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People v. Carter

Supreme Court, Appellate Division, Third Department, New York.
May 9, 2013
106 A.D.3d 1202 (N.Y. App. Div. 2013)

Opinion

2013-05-9

The PEOPLE of the State of New York, Respondent, v. James R. CARTER, Appellant.

James R. Carter, Moravia, appellant pro se. Gerald F. Mollen, District Attorney, Binghamton (Joann Rose Parry of counsel), for respondent.



James R. Carter, Moravia, appellant pro se. Gerald F. Mollen, District Attorney, Binghamton (Joann Rose Parry of counsel), for respondent.
Before: MERCURE, J.P., LAHTINEN, McCARTHY and GARRY, JJ.

McCARTHY, J.

Appeal from an order of the County Court of Broome County (Smith, J.), entered January 26, 2011, which classified defendant as a risk level III sex offender, a sexually violent offender and a predicate sex offender pursuant to the Sex Offender Registration Act.

In 1991, defendant pleaded guilty to one count of sodomy in the first degree in satisfaction of an indictment charging him with numerous sex crimes. The charges stemmed from defendant and a codefendant having repeated sexual contact with eight young boys over a period of several months. Defendant was thereafter sentenced, pursuant to the plea agreement, to prison terms of 8 to 24 years for the sodomy conviction and 1 to 6 years on an unrelated conviction of promoting prison contraband, with the sentences to run consecutively.

In 2010, in anticipation of defendant's release from prison, the Board of Examiners of Sex Offenders prepared a risk assessment instrument with a score of 190 points, which presumptively classified defendant as a risk level III sex offender. The Board also recommended that defendant be classified as a sexually violent offender and a predicate sex offender. Prior to a hearing on his classification, defendant moved to dismiss the proceedings on the ground that County Court lacked jurisdiction to adjudicate him as a sex offender, claiming that his 1991 conviction was invalid. County Court denied the motion. Following a risk assessment hearing, the court reduced defendant's total risk factor score to 175 points, still within the presumptive risk level III classification. The court also classified defendant as a sexually violent offender and a predicate sex offender and denied his request for a downward departure. Defendant appeals.

Initially, defendant's claims challenging the propriety of his 1991 judgment of conviction are not properly before us and will not be addressed ( see People v. Clavette, 96 A.D.3d 1178, 1179, 946 N.Y.S.2d 310 [2012],lv. denied20 N.Y.3d 851, 2012 WL 5845583 [2012];People v. Wright, 53 A.D.3d 963, 963, 862 N.Y.S.2d 623 [2008],lv. denied11 N.Y.3d 710, 872 N.Y.S.2d 72, 900 N.E.2d 555 [2008];see also People v. Ayala, 72 A.D.3d 1577, 1578, 898 N.Y.S.2d 912 [2010],lv. denied15 N.Y.3d 816, 908 N.Y.S.2d 148, 934 N.E.2d 882 [2010] ). Defendant also challenges County Court's designation of him as a risk level III sex offender and a predicate sex offender. We note that County Court failed to issue a written order setting forth its findings of fact and conclusions of law upon which its determinations are based, as required by Correction Law § 168–n(3) ( see People v. Kennedy, 79 A.D.3d 1470, 1470, 912 N.Y.S.2d 453 [2010];People v. Burke, 68 A.D.3d 1175, 1177, 889 N.Y.S.2d 756 [2009] ). The court's execution of the standardized form designating defendant's risk level classification did not satisfy this requirement ( see People v. Kennedy, 79 A.D.3d at 1470, 912 N.Y.S.2d 453;People v. Marr, 20 A.D.3d 692, 693, 798 N.Y.S.2d 260 [2005] ). Remittal is not required, however, inasmuch as County Court's oral findings regarding presumptively classifying defendant as a risk level III sex offender with a score of 175 points are clear, supported by the record and sufficiently detailed to permit intelligent review ( see People v. Roberts, 54 A.D.3d 1106, 1106–1107, 863 N.Y.S.2d 837 [2008],lv. denied11 N.Y.3d 713, 873 N.Y.S.2d 268, 901 N.E.2d 762 [2008]; People v. Joslyn, 27 A.D.3d 1033, 1035, 811 N.Y.S.2d 807 [2006] ).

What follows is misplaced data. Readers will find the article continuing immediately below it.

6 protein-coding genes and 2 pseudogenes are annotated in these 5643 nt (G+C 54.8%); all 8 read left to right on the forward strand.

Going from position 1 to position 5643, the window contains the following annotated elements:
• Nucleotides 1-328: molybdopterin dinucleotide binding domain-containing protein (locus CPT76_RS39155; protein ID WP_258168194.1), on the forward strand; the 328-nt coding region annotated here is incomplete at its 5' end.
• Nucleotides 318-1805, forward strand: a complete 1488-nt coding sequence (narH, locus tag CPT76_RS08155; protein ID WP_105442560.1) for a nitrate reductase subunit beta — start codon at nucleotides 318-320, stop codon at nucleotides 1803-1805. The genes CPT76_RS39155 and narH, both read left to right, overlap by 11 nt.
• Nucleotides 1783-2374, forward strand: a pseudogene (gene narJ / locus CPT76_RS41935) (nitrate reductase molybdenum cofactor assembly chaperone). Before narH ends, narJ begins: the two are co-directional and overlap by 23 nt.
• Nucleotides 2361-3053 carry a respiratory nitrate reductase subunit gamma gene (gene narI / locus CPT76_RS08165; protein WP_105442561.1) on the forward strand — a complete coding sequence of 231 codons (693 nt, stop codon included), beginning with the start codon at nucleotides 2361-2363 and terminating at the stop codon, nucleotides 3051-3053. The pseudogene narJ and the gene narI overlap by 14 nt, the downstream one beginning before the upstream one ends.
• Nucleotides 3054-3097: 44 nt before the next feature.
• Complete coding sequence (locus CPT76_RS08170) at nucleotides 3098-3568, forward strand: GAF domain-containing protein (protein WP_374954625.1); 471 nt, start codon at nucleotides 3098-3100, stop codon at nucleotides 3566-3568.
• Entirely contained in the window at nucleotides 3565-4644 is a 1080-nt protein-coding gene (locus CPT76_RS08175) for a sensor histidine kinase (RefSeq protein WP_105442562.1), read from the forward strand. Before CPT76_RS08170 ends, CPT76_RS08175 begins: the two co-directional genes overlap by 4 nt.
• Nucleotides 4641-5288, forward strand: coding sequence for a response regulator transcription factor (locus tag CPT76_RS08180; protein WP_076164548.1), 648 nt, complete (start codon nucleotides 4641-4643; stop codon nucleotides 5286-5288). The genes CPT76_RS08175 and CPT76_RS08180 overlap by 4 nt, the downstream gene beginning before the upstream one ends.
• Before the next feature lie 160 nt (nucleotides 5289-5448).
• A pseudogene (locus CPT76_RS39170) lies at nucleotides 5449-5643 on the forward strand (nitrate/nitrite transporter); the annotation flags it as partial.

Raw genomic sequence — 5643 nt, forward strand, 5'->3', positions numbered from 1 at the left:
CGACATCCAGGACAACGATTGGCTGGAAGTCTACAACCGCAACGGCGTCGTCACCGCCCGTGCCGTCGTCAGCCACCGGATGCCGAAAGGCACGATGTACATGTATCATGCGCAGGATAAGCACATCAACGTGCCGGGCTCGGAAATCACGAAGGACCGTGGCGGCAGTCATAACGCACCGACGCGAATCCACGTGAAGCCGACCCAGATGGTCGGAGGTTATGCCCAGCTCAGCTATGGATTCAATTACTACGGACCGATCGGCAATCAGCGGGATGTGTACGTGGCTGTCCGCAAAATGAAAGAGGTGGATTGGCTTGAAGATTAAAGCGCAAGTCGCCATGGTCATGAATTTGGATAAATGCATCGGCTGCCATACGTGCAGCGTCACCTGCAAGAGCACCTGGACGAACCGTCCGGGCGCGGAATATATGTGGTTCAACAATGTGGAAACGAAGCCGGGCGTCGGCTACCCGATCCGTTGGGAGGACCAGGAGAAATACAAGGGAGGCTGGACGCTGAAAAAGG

Defendant did not appeal his 1991 conviction. In 2005, County Court denied defendant's CPL 440.10 motion to vacate his judgment of conviction, and this Court denied leave to appeal. That motion was based on the same grounds that he now raises in his claim that the court lacked jurisdiction.

Defendant does not challenge his designation as a sexually violent offender, which was required due to his conviction under Penal Law § 130.50 ( seeCorrection Law § 168–a[3][a][i]; [7][b] ).